Rice, Ben-Gurion universities show laser-induced graphene kills bacteria, resists biofouling
Easily produced from polyimide via laser, the material is electrified by a small applied voltage to kill bacteria.
|In the top row, the growth of biofilm on surfaces with a solution containing Pseudomonas aeruginosa is observed on, from left, polyimide, graphite, and laser-induced graphene surfaces. Green, red, and blue represent live bacteria, dead bacteria, and extracellular polymeric substances, respectively. At bottom, a sheet of polyimide burned on the left to leave laser-induced graphene shows the graphene surface nearly free of growth. (Courtesy of the Arnusch Lab/BGU)|
Scientists at Rice University (Houston, TX) and Ben-Gurion University of the Negev (BGU; Sede-Boqer, Israel) have discovered that laser-induced graphene (LIG) is a highly effective antifouling material and, when electrified, bacteria killer.1
LIG is a spongy version of graphene, the single-atom layer of carbon atoms. The Rice lab of chemist James Tour developed it three years ago by burning partway through a polyimide sheet with a laser, which turned the surface into a lattice of interconnected graphene sheets. The researchers have since suggested uses for the material in wearable electronics and fuel cells and for superhydrophobic or superhydrophilic surfaces.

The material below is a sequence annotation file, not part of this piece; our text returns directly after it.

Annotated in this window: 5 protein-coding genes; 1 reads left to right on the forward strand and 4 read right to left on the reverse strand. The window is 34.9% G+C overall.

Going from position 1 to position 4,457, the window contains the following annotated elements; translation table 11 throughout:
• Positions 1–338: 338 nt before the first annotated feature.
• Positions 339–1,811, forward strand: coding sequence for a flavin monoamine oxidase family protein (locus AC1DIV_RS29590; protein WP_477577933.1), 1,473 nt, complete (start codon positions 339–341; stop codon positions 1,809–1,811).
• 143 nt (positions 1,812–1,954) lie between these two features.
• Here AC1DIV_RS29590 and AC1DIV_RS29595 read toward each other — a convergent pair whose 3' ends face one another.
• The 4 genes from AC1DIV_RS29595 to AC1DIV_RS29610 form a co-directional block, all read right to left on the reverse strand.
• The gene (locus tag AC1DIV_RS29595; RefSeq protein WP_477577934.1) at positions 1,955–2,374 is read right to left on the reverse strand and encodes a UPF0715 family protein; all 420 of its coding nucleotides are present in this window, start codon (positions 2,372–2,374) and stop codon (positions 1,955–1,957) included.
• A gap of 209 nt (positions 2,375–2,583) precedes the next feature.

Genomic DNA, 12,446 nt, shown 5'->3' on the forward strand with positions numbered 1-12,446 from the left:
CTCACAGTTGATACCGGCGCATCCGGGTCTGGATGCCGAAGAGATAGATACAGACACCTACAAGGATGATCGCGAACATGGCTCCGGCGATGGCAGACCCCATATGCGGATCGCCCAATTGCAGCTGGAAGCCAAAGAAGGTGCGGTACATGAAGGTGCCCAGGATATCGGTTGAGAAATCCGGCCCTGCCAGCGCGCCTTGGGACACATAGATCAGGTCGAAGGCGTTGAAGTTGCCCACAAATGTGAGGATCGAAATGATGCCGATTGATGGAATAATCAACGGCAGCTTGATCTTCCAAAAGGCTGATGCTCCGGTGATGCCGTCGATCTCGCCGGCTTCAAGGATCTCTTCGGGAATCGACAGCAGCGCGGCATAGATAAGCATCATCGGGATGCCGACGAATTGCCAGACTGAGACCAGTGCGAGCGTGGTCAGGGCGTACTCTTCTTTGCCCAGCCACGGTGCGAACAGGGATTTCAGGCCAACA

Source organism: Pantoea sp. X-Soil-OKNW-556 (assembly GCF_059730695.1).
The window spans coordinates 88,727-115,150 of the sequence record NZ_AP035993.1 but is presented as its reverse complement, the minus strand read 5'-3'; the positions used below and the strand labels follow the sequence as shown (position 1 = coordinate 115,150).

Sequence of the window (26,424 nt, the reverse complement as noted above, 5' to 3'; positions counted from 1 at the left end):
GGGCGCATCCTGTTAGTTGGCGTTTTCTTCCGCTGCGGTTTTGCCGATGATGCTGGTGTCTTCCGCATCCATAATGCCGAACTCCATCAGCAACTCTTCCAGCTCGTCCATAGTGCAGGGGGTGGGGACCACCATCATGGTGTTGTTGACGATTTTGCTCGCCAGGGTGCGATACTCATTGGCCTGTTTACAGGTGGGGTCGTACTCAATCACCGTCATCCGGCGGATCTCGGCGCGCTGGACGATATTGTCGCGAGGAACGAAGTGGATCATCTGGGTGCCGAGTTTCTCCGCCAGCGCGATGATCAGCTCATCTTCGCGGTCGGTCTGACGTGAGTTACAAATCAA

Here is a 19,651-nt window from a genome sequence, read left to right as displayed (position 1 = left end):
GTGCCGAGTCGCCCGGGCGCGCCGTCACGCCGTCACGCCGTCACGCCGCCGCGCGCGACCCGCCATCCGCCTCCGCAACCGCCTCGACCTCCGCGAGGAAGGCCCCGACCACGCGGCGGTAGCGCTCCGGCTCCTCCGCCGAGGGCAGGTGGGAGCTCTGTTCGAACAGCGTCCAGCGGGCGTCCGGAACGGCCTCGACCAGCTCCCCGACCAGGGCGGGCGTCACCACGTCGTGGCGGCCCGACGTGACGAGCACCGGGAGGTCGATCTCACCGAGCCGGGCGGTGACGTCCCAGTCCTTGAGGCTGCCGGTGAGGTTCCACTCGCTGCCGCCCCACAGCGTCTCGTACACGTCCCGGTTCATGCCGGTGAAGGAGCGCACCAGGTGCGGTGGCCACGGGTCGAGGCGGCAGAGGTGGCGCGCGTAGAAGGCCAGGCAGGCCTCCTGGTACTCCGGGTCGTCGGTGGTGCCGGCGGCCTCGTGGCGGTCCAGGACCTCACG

The new research shows that LIG also protects surfaces from biofouling (the buildup of microorganisms, plants or other biological material on wet surfaces).
"This form of graphene is extremely resistant to biofilm formation, which has promise for places like water-treatment plants, oil-drilling operations, hospitals, and ocean applications like underwater pipes that are sensitive to fouling," Tour says.
When used as electrodes with a small applied voltage, LIG becomes the bacterial equivalent of a backyard electrical bug zapper. Tests with no charge confirmed what has long been known — that graphene-based nanoparticles have antibacterial properties. When 1.1 to 2.5 volts were applied, the highly conductive LIG electrodes "greatly enhanced" those properties.
Under the microscope, the researchers watched as fluorescently tagged Pseudomonas aeruginosa bacteria in a solution with LIG electrodes above 1.1 volts were drawn toward the anode. Above 1.5 volts, the cells began to disappear and vanished completely within 30 seconds. At 2.5 volts, bacteria disappeared almost completely from the surface after one second.
The Rice lab partnered with Professor Christopher Arnusch, a lecturer at the BGU Zuckerberg Institute for Water Research who specializes in water purification. Arnusch's lab tested LIG electrodes in a bacteria-laden solution with 10% secondary treated wastewater and found that after nine hours at 2.5 volts, 99.9% of the bacteria were killed.
1. Swatantra P. Singh et al., Applied Materials & Interfaces (2017); doi: 10.1021/acsami.7b04863